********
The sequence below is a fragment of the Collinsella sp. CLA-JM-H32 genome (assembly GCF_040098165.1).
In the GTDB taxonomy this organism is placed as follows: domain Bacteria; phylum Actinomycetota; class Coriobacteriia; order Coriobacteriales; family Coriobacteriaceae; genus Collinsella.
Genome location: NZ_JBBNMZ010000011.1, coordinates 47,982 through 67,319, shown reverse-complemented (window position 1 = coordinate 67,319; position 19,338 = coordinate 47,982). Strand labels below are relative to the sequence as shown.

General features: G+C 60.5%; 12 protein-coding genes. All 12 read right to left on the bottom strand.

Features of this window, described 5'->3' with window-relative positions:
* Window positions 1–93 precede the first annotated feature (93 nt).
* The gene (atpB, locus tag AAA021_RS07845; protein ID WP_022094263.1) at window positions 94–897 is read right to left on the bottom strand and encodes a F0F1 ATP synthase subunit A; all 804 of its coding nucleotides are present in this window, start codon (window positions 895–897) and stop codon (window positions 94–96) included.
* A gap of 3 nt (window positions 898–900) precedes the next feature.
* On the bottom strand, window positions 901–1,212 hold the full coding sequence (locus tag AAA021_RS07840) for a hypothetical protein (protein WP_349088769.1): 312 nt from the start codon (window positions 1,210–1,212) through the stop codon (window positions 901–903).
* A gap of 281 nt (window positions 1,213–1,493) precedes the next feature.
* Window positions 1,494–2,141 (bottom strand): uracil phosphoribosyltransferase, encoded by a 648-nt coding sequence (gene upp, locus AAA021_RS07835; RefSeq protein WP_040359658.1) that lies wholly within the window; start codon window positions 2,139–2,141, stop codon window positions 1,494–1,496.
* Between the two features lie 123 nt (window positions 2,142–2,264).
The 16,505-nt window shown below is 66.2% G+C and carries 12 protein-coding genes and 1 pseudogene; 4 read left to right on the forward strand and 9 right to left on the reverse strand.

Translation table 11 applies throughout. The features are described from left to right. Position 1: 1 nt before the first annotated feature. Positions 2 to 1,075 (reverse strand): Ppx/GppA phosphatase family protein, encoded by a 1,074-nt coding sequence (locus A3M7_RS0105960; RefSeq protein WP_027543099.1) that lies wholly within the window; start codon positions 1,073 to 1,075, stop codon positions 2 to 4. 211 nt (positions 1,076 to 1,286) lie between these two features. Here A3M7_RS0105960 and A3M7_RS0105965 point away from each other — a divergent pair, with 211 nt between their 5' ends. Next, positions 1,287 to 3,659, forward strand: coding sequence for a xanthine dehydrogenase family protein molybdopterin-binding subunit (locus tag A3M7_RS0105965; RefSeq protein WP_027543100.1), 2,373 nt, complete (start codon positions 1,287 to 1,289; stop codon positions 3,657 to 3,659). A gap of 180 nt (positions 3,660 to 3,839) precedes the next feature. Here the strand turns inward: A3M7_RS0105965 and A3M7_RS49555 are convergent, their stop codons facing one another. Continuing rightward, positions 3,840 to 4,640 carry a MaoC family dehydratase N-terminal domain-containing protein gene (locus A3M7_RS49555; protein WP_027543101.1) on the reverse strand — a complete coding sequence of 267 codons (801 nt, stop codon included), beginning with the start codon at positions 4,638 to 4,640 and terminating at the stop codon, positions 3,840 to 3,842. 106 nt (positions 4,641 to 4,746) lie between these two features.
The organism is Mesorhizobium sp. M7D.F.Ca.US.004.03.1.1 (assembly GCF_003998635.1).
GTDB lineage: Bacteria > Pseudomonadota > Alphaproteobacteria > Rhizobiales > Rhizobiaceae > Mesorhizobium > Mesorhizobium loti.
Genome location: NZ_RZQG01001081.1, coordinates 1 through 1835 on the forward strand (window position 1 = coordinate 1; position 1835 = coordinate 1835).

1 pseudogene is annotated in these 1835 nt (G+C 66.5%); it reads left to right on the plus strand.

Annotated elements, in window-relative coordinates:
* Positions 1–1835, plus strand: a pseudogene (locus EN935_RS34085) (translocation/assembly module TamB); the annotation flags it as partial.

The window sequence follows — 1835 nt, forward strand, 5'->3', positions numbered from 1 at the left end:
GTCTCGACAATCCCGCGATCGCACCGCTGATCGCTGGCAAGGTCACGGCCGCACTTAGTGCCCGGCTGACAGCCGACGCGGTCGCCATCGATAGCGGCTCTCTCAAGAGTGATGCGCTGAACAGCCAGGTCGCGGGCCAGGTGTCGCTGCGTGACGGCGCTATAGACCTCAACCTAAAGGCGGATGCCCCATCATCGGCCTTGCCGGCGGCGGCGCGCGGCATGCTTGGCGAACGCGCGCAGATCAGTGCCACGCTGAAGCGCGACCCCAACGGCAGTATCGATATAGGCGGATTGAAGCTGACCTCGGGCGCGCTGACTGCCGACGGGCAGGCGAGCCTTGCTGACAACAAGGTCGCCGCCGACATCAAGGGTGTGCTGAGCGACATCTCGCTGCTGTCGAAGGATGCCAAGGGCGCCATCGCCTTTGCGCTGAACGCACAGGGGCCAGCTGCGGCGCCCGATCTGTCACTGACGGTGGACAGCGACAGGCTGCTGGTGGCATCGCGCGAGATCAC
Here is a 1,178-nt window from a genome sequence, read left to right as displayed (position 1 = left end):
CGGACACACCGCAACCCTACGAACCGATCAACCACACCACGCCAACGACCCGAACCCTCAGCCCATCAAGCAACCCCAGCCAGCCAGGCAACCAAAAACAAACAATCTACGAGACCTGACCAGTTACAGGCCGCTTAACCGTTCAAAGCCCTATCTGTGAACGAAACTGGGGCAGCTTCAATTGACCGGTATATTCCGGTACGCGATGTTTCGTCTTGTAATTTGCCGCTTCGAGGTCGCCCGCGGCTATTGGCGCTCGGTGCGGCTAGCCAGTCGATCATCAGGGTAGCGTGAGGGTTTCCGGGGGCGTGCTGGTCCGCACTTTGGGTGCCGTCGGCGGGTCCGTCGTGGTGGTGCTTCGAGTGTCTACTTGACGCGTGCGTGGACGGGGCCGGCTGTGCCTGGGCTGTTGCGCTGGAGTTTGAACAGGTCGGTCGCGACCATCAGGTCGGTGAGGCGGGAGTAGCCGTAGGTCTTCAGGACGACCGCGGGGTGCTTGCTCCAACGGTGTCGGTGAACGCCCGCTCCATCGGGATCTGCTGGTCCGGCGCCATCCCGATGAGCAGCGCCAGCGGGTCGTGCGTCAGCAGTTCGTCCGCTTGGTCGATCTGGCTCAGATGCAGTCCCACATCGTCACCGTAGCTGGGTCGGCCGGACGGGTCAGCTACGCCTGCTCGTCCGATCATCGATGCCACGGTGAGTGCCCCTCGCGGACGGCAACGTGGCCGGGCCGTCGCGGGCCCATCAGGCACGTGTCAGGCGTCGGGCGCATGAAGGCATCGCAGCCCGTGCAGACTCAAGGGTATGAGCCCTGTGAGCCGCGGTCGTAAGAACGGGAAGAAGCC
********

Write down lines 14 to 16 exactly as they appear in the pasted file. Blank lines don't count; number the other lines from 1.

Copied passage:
Translation table 11 applies throughout. The features are described from left to right. Position 1: 1 nt before the first annotated feature. Positions 2 to 1,075 (reverse strand): Ppx/GppA phosphatase family protein, encoded by a 1,074-nt coding sequence (locus A3M7_RS0105960; RefSeq protein WP_027543099.1) that lies wholly within the window; start codon positions 1,073 to 1,075, stop codon positions 2 to 4. 211 nt (positions 1,076 to 1,286) lie between these two features. Here A3M7_RS0105960 and A3M7_RS0105965 point away from each other — a divergent pair, with 211 nt between their 5' ends. Next, positions 1,287 to 3,659, forward strand: coding sequence for a xanthine dehydrogenase family protein molybdopterin-binding subunit (locus tag A3M7_RS0105965; RefSeq protein WP_027543100.1), 2,373 nt, complete (start codon positions 1,287 to 1,289; stop codon positions 3,657 to 3,659). A gap of 180 nt (positions 3,660 to 3,839) precedes the next feature. Here the strand turns inward: A3M7_RS0105965 and A3M7_RS49555 are convergent, their stop codons facing one another. Continuing rightward, positions 3,840 to 4,640 carry a MaoC family dehydratase N-terminal domain-containing protein gene (locus A3M7_RS49555; protein WP_027543101.1) on the reverse strand — a complete coding sequence of 267 codons (801 nt, stop codon included), beginning with the start codon at positions 4,638 to 4,640 and terminating at the stop codon, positions 3,840 to 3,842. 106 nt (positions 4,641 to 4,746) lie between these two features.
The organism is Mesorhizobium sp. M7D.F.Ca.US.004.03.1.1 (assembly GCF_003998635.1).
GTDB lineage: Bacteria > Pseudomonadota > Alphaproteobacteria > Rhizobiales > Rhizobiaceae > Mesorhizobium > Mesorhizobium loti.